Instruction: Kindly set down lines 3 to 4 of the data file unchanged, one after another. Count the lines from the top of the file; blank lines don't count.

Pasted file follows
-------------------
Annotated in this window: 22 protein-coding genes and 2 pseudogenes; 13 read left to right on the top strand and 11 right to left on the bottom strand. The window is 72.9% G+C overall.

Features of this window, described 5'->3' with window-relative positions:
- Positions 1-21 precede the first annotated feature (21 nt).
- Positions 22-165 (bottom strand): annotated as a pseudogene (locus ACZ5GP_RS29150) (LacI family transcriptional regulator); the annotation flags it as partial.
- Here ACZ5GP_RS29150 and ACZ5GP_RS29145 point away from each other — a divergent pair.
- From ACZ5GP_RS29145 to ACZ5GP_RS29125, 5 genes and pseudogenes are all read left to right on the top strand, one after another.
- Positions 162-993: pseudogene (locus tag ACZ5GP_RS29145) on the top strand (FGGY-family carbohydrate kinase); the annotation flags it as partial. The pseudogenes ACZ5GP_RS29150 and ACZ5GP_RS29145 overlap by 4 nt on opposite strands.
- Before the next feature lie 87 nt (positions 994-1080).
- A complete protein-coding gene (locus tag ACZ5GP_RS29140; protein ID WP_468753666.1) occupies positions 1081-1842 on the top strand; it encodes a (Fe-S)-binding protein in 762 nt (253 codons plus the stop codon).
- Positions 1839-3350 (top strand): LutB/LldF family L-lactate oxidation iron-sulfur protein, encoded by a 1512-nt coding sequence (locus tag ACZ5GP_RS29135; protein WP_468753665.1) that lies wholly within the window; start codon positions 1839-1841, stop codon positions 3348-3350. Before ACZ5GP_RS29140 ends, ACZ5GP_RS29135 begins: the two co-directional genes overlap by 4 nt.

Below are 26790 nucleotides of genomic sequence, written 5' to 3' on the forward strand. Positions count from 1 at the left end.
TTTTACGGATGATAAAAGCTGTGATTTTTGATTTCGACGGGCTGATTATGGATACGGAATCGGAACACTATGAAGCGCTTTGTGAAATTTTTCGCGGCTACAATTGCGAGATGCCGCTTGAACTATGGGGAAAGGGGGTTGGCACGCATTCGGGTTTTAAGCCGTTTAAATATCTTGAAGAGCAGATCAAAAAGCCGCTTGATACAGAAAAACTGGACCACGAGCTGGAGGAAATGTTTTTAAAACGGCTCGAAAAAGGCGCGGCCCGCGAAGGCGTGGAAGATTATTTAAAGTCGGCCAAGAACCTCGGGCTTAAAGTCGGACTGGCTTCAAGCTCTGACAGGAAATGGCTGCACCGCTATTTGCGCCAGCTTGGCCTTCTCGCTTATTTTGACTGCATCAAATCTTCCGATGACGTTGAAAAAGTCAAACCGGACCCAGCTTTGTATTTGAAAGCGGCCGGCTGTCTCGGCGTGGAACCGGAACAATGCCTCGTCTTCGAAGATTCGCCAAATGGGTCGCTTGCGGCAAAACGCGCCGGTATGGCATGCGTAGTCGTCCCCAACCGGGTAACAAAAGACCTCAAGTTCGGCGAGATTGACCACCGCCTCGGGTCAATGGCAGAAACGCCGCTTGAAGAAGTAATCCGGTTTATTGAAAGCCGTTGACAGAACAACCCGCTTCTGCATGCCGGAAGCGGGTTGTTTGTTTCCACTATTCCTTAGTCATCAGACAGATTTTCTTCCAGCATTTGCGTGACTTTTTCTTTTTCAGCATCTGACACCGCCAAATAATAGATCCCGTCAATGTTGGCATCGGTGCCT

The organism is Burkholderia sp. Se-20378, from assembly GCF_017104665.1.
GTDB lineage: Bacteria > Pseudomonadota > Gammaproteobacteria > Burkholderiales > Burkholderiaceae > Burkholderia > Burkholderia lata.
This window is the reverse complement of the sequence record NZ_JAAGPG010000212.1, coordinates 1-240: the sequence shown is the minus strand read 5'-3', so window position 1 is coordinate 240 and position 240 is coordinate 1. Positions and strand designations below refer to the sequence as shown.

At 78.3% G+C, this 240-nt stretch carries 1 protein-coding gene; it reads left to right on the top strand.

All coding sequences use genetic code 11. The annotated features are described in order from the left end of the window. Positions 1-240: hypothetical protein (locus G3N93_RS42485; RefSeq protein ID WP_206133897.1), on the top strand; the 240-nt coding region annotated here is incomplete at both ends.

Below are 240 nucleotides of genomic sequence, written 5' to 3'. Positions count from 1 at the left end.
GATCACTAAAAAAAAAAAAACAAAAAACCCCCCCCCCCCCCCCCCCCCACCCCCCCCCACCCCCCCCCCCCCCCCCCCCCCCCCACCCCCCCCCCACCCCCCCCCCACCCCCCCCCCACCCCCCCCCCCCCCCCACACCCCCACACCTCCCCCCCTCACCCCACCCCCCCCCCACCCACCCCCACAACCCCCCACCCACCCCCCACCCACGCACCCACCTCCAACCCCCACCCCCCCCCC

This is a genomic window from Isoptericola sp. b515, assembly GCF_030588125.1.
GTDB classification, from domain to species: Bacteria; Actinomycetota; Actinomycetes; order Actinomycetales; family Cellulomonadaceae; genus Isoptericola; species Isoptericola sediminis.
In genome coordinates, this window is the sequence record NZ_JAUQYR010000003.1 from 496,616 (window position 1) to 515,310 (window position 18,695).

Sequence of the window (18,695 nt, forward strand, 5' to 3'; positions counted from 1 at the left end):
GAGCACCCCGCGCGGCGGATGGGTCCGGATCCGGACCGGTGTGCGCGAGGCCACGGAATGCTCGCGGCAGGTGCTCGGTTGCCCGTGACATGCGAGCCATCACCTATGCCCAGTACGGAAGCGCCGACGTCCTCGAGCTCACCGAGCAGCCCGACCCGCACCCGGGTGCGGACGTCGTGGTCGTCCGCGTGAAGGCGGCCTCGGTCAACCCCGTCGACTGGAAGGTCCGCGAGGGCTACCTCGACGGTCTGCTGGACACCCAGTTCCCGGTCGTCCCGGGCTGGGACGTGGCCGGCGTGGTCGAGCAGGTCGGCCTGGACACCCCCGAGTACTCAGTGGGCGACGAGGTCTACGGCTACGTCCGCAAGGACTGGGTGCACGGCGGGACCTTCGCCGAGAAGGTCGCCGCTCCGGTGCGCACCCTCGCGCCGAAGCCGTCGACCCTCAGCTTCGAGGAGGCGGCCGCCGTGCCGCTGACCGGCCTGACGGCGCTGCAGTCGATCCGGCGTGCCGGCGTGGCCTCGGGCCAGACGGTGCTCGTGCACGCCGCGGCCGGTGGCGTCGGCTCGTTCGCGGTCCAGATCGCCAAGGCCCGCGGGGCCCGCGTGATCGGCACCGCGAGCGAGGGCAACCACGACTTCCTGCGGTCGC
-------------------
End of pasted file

- Positions 1-21 precede the first annotated feature (21 nt).
- Positions 22-165 (bottom strand): annotated as a pseudogene (locus ACZ5GP_RS29150) (LacI family transcriptional regulator); the annotation flags it as partial.